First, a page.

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Gaza's death toll surpasses 25,000, Health Ministry says, as ongoing Hamas war divides Israelis

Netanyahu rejects calls for drawdown in Gaza
Netanyahu rejects calls for drawdown in Gaza; Biden admits strikes on Houthis aren't working 03:56

The Palestinian death toll from the war between Israel and Hamas has soared past 25,000, said the Hamas-run Health Ministry in the Gaza Strip on Sunday, while the Israeli government appeared far from achieving its goals of crushing the militant group and freeing more than 100 hostages.

The level of death, destruction and displacement from the war is without precedent in the decades-old Israeli-Palestinian conflict. Israeli officials say the fighting is likely to continue for several more months.

The conflict and the plight of hostages held in Gaza have divided Israelis and their leaders while the offensive threatens to ignite a wider war involving Iran-backed groups in Lebanon, Syria, Iraq and Yemen that support the Palestinians. 

On Sunday, the Israeli Air Force carried out two series of strikes on "terrorist infrastructure," including a military building, a launch post and an observation post belonging to the Iran-backed militant group Hezbollah, the Israeli military said. Israel said it also struck several locations in southern Lebanon, including a Hezbollah command center and military compound. 

Earlier, on Saturday, at least five Iranians were killed in an Israeli strike on Damascus, Syria's capital city, which targeted a building used by the Iranian paramilitary Revolutionary Guard, according to Syrian and Iranian officials. And, on Thursday, Yemen-based Houthi rebels launched missiles at a merchant vessel owned by the United States, the Pentagon said, marking the latest attack from the militant group, which is similarly backed by Iran, on commercial ships in and around the Red Sea. It was the rebel group's third strike last week targeting U.S.-owned vessels.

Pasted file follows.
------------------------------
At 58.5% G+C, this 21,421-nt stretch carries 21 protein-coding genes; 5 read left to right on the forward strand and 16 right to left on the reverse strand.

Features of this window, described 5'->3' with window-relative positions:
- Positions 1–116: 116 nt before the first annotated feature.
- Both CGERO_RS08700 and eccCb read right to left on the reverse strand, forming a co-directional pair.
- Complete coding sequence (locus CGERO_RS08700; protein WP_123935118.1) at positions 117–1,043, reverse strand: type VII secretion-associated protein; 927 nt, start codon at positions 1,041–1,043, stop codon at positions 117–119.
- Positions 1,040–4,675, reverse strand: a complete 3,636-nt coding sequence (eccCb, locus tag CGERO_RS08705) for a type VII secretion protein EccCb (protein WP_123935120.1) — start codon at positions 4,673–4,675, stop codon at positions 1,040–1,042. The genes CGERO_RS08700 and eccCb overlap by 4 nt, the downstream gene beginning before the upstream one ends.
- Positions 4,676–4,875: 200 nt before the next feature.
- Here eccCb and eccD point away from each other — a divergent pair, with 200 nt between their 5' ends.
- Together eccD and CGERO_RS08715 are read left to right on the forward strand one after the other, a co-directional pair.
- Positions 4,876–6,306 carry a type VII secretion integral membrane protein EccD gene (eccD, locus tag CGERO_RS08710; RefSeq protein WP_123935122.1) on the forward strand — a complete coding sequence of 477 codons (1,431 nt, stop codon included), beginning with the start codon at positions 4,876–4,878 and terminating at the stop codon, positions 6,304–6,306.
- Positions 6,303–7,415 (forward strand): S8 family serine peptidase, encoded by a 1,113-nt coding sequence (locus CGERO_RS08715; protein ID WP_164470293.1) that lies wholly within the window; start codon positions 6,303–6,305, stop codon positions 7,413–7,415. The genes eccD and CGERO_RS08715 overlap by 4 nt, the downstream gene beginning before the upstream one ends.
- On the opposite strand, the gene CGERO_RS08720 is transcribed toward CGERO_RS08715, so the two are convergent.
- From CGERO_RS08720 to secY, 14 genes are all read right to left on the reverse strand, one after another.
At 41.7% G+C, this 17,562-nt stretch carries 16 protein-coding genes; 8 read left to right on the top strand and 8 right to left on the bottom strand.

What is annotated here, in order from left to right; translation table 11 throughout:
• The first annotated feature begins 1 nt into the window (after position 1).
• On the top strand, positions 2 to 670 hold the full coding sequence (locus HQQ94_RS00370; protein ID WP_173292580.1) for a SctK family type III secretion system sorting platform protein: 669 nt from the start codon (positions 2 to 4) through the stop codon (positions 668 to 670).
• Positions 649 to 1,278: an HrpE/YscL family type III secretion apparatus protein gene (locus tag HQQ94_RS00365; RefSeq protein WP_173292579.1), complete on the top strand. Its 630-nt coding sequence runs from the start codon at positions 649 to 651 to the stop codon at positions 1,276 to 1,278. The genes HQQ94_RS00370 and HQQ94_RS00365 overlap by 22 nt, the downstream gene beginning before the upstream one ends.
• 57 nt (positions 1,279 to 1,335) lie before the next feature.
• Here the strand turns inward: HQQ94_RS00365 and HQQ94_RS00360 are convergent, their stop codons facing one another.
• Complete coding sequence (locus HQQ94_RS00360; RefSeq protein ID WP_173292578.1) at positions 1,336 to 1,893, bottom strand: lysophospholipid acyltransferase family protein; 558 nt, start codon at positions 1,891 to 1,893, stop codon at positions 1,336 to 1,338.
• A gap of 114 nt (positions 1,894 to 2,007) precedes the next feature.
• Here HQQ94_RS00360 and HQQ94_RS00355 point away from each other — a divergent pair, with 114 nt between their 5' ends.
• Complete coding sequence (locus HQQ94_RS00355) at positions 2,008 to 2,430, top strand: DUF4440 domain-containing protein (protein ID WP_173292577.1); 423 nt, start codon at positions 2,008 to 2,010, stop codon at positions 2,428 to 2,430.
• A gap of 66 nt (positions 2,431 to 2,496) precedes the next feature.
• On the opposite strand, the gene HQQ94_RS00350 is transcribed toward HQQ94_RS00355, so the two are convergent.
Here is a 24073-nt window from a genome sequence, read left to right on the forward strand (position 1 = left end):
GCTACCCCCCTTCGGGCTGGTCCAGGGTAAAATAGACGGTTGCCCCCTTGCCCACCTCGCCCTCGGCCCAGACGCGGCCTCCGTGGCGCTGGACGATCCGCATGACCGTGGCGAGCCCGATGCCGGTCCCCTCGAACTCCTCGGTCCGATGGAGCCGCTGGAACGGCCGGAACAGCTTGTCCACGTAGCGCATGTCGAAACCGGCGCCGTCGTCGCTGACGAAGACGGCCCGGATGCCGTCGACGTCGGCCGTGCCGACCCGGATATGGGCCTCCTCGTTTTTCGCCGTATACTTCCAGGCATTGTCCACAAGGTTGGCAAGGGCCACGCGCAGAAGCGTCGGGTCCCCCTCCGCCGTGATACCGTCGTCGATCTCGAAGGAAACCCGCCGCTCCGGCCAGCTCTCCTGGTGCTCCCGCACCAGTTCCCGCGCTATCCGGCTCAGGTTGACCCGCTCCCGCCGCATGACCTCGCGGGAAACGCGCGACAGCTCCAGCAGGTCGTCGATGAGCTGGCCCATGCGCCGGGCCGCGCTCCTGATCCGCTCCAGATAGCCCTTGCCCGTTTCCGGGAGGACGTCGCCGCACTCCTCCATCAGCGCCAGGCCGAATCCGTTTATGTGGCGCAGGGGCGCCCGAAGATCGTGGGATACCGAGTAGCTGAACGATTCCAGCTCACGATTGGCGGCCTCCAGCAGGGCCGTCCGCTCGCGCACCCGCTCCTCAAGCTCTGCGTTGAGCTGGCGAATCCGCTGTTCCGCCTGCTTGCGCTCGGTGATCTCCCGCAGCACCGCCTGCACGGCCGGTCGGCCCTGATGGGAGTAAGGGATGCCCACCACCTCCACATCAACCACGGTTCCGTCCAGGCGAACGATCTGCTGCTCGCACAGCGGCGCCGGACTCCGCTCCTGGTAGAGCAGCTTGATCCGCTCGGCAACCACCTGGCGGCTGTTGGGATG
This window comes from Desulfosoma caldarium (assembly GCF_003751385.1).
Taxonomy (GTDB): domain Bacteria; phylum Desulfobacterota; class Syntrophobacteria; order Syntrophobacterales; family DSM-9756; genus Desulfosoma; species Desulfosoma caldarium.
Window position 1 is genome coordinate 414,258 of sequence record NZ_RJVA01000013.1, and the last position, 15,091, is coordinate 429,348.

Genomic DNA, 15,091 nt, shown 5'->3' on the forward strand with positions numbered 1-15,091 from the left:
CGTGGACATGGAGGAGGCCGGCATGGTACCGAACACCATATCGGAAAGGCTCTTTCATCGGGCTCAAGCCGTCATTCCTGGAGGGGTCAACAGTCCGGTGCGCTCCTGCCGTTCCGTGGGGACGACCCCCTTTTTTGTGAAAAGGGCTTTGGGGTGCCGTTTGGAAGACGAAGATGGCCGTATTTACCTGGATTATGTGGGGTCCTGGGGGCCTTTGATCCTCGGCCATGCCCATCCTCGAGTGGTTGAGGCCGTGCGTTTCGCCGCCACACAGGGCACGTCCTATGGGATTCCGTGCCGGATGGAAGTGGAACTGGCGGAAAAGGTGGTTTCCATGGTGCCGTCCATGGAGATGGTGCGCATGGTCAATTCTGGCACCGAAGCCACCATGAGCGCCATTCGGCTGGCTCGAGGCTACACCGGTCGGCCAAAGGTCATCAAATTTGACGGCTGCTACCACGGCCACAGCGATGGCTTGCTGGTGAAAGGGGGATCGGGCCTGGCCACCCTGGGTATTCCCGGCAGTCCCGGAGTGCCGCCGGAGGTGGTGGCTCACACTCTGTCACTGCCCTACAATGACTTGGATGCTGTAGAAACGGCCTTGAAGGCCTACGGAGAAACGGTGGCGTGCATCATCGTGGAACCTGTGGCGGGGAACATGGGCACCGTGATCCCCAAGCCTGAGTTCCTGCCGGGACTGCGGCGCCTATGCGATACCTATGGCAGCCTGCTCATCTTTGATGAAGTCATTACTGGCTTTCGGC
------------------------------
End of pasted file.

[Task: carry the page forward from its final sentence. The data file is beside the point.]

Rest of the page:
Violence has also spiked in the occupied West Bank. On Friday, a Palestinian-American teenager was shot and killed by Israeli troops in the West Bank, a Palestinian official told Reuters. 

In Lebanon, Hezbollah forces have engaged in near-daily clashes with Israeli troops along the border. 

An Israeli airstrike on Sunday hit a car near a Lebanese army checkpoint in the southern town of Kafra, killing at least one person and injuring several others, Lebanese state media reported. The identities of those killed and injured were not immediately clear. Israel's military said it doesn't comment on reports in foreign media.

The United States, which has provided essential diplomatic and military support for Israel's offensive, has had limited success in persuading Israel to minimize the risk to civilians and to facilitate the delivery of more humanitarian aid.